By Andrew Fraser
BBC Sport in Athens
There cannot have been a single fight fan in the Peristeri Boxing Hall who went home doubting that Amir Khan would be crowned Olympic boxing champion in 2008.
Even the brilliant Cuban Mario Kindelan told the 17-year-old he would be the one to
inherit his title after snatching lightweight gold.
Khan insisted after a pulsating contest that he still intended to shun the riches on offer
to him in the professional ranks in order to chase more Olympic glory in Beijing.
And the Bolton teenager revealed: "Kindelan said to me: 'It was a brilliant fight - you are
a great amateur. You will be the next gold medallist and the next world champion'."
After a glorious Saturday night on the track, any British fan with cash left in the wallet
went to see Khan go for one last Team GB gold.
Even sprint relay gold medallist Darren Campbell was there to cheer him on, along with
just about every British journalist in Athens - on or off duty.
The way Khan came out punching had those in red, white and blue believing they could
be about to see one of the biggest shocks in Olympic boxing history.
Defending champion Kindelan, believed by many to be one of the best pound-for-pound
fighters in the world, had not lost to anyone since 1999.
But the 33-year-old found himself on the back foot as Khan came out positively, taking
a 4-3 lead after the first round.
Had the judges been using crowd noise to determine the scoring, the 17-year-old would
have been 40 points ahead.
Kindelan's class showed in the second and third rounds, however, as he eased into a 22- 14 lead.
Fans thought a comeback could be on the cards as Khan went for broke in the fourth, but their boos at the end as the Cuban was declared the champion lacked conviction.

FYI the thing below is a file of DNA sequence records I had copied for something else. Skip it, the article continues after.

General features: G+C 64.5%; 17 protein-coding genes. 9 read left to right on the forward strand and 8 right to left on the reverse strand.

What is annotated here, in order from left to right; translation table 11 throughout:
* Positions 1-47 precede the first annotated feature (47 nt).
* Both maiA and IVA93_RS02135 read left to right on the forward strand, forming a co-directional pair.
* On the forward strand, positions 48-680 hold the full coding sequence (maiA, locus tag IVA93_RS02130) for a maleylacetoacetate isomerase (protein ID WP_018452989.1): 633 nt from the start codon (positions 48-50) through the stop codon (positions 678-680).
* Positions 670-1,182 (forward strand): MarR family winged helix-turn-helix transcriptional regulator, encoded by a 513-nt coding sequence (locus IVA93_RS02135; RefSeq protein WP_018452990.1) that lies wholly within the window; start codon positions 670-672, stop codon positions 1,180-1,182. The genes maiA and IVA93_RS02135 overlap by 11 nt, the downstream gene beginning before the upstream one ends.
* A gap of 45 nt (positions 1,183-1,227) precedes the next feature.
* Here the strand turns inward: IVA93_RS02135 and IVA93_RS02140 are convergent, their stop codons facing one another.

As he had been throughout the Games, Khan was unfazed.
Peering out on to a media scrum in the press conference room, he said he was just
looking forward to getting back home to Bolton.
"The reception will be brilliant. So many people have been supporting me, I couldn't have asked for more," he said.
"I was just happy to get to the finals. I am only 17 and have got many years in front of
me in amateur boxing.
"I've boxed Kindelan before and this fight was a lot closer than the last one. I've
learned a lot and it's been brilliant experience for me.
"I had about 10 of my family supporting me for the first couple of fights but I think
there were about another 50 for the final.
"I don't know where they all came from but it was good to see them. I don't even know
who half of them were."
Team GB's youngest Olympian in Athens can expect a hero's welcome when he walks
out at the Reebok Stadium before Bolton's game against Manchester United on Saturday.
After that, he will have his studies in sports development at Bolton Technical College to
look forward to.
"I've got quite a few things to catch up on when I get back," said Khan.
"I'm well behind on my assignments and I've got to look into getting my driving licence
"I'm just going to stay as I am - normal, down to earth and with my feet on the ground."
Not an easy thing to do when you have spent the last two weeks reaching for the stars.